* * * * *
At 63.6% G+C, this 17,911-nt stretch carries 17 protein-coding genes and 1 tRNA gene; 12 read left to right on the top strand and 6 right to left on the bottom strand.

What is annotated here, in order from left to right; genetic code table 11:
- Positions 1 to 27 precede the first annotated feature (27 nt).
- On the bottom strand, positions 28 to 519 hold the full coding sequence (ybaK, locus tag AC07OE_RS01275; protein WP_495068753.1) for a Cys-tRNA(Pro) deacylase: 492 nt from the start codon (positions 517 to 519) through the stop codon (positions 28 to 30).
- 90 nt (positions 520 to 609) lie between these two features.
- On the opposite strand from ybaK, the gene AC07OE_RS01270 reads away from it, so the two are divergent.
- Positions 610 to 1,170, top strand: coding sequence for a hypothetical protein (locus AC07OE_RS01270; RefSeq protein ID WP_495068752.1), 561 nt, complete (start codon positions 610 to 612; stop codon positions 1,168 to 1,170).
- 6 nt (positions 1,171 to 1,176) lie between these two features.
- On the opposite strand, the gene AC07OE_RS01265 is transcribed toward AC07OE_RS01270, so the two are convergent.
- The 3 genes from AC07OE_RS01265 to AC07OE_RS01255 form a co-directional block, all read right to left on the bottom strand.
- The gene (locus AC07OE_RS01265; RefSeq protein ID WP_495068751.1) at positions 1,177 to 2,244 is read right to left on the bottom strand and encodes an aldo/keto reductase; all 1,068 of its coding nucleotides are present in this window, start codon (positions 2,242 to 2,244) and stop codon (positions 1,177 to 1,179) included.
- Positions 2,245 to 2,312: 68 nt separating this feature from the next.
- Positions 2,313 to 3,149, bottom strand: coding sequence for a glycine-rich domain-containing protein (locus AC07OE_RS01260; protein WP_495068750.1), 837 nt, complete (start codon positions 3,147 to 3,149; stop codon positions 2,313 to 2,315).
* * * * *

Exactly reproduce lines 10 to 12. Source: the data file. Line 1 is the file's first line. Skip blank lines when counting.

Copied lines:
- The 3 genes from AC07OE_RS01265 to AC07OE_RS01255 form a co-directional block, all read right to left on the bottom strand.
- The gene (locus AC07OE_RS01265; RefSeq protein ID WP_495068751.1) at positions 1,177 to 2,244 is read right to left on the bottom strand and encodes an aldo/keto reductase; all 1,068 of its coding nucleotides are present in this window, start codon (positions 2,242 to 2,244) and stop codon (positions 1,177 to 1,179) included.
- Positions 2,245 to 2,312: 68 nt separating this feature from the next.